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Oscars 2022: A psychological analysis of that Will Smith moment and what we can learn from it

Will Smith wanted to be “the biggest movie star in the world”, as he said once to The Graham Norton show. And for years, he worked hard for it. He was nominated three times for best actor at the Oscars and last night (27th of March 2022) he finally landed the Academy Award.

Less than an hour though prior to his moment of triumph, an incident took place where after Chris Rock made a joke about his wife’s hair, Will Smith, walked onto the stage and slapped the comedian before shouting at him using foul language on live TV. When he later walked back to the stage to accept his Oscar, Will Smith tearfully gave an emotional speech, and apologised to the Academy.   

This long-worked-for moment in his career became linked with an instantaneous poor behavioural choice. Many of us, if not all, can relate to this incident. There have been moments in our lives where we reacted poorly when triggered and then resorted into different (in)actions whilst soaking up the short- and longer-term negative consequences of our behaviour.  

Inspired by this incident, the present article offers an insight into such behaviours and offers a healthier and rewarding – yet painful – way out.  

What we definitely don’t know about such behaviours and what we definitely do

A couple of things are important to clarify first.

Chris Rock’s comment (or if you want to be more exact, Jada’s Pinkett Smith’s disapproval of it) acted solely as a trigger to Will Smith’s reaction. The real cause behind Will Smith’s behaviour – the real culprit – is deeper and more complex and definitely unknown to all of us who have no access to Will Smith’s upbringing, life experiences and their psychological impact on him and his relationships. Any conversation on this topic is pure speculations. In a similar fashion, the real culprit of our own wrongful behaviour at times remains elusive to many of us too who have never taken the time to look deep into ourselves in order to understand how and why we behave the way we do.  

But a couple of things are definite. Will Smith’s behaviour had nothing to do with God or Devil neither with his claims that he acted out of love and need to protect the female(s) in his life. Religion and the stereotype that strong males need to protect weak females were just constructs used as a defence to justify bad behaviour. Again, similarly, we too make such calls in the name of love, honour, freedom, etc, or resort to stereotypes and other biases in order to justify our actions.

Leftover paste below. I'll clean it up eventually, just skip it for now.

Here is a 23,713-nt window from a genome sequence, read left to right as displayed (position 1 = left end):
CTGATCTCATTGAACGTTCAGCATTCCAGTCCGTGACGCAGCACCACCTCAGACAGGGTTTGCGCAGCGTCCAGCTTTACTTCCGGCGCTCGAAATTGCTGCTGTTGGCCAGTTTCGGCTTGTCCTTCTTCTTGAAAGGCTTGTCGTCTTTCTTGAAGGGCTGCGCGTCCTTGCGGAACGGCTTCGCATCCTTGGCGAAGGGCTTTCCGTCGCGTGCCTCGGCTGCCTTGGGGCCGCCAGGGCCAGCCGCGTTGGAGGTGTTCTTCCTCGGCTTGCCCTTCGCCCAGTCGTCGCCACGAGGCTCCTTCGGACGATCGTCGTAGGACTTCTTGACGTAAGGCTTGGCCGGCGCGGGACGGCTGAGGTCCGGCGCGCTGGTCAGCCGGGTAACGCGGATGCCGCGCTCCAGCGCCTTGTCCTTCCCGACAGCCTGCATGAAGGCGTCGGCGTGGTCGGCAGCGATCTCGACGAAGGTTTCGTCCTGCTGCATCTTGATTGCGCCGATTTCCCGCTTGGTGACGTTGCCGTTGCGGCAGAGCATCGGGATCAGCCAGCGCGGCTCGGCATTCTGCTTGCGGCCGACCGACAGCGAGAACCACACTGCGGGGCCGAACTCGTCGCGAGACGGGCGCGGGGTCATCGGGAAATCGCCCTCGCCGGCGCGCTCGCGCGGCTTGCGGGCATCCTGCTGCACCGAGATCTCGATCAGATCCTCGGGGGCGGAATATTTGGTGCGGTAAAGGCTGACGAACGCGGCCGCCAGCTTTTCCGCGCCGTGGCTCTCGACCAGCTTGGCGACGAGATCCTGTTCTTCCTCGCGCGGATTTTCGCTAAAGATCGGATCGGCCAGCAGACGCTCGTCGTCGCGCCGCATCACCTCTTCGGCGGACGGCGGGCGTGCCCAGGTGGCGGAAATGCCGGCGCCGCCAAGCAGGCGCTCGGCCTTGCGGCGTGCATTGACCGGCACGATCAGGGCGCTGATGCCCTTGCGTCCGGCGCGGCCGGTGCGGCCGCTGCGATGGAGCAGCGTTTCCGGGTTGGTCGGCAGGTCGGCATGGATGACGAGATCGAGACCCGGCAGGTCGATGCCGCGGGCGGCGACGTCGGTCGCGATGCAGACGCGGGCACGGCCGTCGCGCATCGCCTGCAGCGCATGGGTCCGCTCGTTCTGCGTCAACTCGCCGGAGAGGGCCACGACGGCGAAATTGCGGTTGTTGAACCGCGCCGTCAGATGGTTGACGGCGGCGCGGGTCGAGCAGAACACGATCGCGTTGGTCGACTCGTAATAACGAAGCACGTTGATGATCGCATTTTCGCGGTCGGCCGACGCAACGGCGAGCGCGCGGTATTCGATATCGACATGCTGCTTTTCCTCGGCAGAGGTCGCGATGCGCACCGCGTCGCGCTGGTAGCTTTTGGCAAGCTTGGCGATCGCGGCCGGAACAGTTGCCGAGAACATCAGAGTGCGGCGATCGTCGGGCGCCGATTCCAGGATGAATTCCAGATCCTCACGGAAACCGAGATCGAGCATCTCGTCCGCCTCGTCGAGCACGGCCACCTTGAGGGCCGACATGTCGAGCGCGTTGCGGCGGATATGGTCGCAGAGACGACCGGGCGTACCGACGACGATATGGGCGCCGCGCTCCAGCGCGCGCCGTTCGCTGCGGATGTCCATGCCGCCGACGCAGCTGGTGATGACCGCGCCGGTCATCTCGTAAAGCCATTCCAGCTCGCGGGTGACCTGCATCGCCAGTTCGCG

A hypothetical analysis of such behaviour using emotions as navigation tools

There are times – if not all the time! – where we clearly have an outcome in mind or expectations on how we wish people to behave, things to be or turn out.

Anger
When the desired outcome is clear in our mind it is natural to want people or things to be unspoiled – if not perfect. But then a trigger comes along, and we feel wronged – something violated the way things should have played out. Now a barrage of overwhelming thoughts and emotions come up from past experiences – often subconsciously. Anger is quick to activate our nervous system whilst hijacking our thoughts and civilised behaviour. We act out an automatic unfiltered reaction.

Regret and Shame
Soon after, the fog starts clearing out we realise that things didn’t go as planned. This outcome which was caused by our decisions and actions was not the desired one. Regret appears. Then we realise we fall short. We may internally blame it on our “flawed self” and unworthiness of love, belonging and connection, which are very likely linked with our ghosts of the past and then we feel shame. Shame is not a drive for positive action – in fact it leads us to do quite the opposite such as hide or judge. And using faith, toxic stereotypes (i.e., males need to protect females) or the hard realities of showbiz or life’s in general (“people talk crazy about you”, “people disrespecting you”) is hiding.

Shame can be destructive and hurtful, and it can affect our mental health because it is not a compass for moral behaviour. Instead of spiralling down from here, there is a way out, yes a painful one – but with big awards at the end.

The antidote: Guilt and Self compassion

Although it might not feel like it at the time, we do still have a choice. We can use our regret as an emotional reminder that there is something within us that calls for reflection, for change, for growth. The important step is to mentally shift from focusing on our self and its flaws to our behaviour and start feeling guilty instead. Because when we feel guilty we can admit that we did something wrong, something perhaps against our values, we can own up. And to do this we need to start with being kind to ourselves before we feel ready to share our story – we need self-compassion. In other words, we need to recognise that we are imperfect, that our personal inadequacy is part of our shared human experience and allow ourselves to mindfully feel the pain with compassion for it at the same time. This shift in our focus and our self-compassion approach can help us emotionally move successfully from shame to guilt. And although this too is a discomforting feeling, it is a preferred one, because when becoming accountable of our behaviour it helps us focus on doing something to set things right, like apologizing.

A final thought

Having a “Will Smith moment” is human. We are all subject to such behaviours at times and can attest to it. Self-connection and awareness are requisites for us to understand the trigger and the factors that drive our emotions prior to becoming able to own our story and speak out. It’s an uncomfortable learning process but the end-result is powerful and of valuable service to us and others around us. Because behaviour matters.

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